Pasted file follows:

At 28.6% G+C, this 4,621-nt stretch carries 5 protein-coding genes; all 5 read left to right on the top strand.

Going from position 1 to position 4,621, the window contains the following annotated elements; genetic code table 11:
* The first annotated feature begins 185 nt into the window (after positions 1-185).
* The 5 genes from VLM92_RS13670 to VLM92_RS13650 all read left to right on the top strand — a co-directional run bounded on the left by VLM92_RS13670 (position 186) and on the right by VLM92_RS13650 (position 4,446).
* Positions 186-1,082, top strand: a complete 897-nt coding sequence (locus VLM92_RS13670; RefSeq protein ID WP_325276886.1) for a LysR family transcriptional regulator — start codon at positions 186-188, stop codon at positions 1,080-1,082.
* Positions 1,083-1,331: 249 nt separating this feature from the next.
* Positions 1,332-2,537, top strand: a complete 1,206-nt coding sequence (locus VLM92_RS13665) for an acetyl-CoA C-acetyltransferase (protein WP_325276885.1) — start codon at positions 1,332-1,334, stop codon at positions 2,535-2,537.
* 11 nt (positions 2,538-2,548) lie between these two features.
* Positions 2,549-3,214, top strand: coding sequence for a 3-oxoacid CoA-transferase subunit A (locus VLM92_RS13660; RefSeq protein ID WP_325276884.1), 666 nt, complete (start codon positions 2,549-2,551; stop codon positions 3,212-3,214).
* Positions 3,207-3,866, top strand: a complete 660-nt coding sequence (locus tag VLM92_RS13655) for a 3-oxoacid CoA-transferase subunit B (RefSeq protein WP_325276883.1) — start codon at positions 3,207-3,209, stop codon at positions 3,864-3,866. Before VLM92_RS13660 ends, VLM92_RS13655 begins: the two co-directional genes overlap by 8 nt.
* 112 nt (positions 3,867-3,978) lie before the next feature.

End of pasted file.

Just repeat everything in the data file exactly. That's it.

At 28.6% G+C, this 4,621-nt stretch carries 5 protein-coding genes; all 5 read left to right on the top strand.

Going from position 1 to position 4,621, the window contains the following annotated elements; genetic code table 11:
* The first annotated feature begins 185 nt into the window (after positions 1-185).
* The 5 genes from VLM92_RS13670 to VLM92_RS13650 all read left to right on the top strand — a co-directional run bounded on the left by VLM92_RS13670 (position 186) and on the right by VLM92_RS13650 (position 4,446).
* Positions 186-1,082, top strand: a complete 897-nt coding sequence (locus VLM92_RS13670; RefSeq protein ID WP_325276886.1) for a LysR family transcriptional regulator — start codon at positions 186-188, stop codon at positions 1,080-1,082.
* Positions 1,083-1,331: 249 nt separating this feature from the next.
* Positions 1,332-2,537, top strand: a complete 1,206-nt coding sequence (locus VLM92_RS13665) for an acetyl-CoA C-acetyltransferase (protein WP_325276885.1) — start codon at positions 1,332-1,334, stop codon at positions 2,535-2,537.
* 11 nt (positions 2,538-2,548) lie between these two features.
* Positions 2,549-3,214, top strand: coding sequence for a 3-oxoacid CoA-transferase subunit A (locus VLM92_RS13660; RefSeq protein ID WP_325276884.1), 666 nt, complete (start codon positions 2,549-2,551; stop codon positions 3,212-3,214).
* Positions 3,207-3,866, top strand: a complete 660-nt coding sequence (locus tag VLM92_RS13655) for a 3-oxoacid CoA-transferase subunit B (RefSeq protein WP_325276883.1) — start codon at positions 3,207-3,209, stop codon at positions 3,864-3,866. Before VLM92_RS13660 ends, VLM92_RS13655 begins: the two co-directional genes overlap by 8 nt.
* 112 nt (positions 3,867-3,978) lie before the next feature.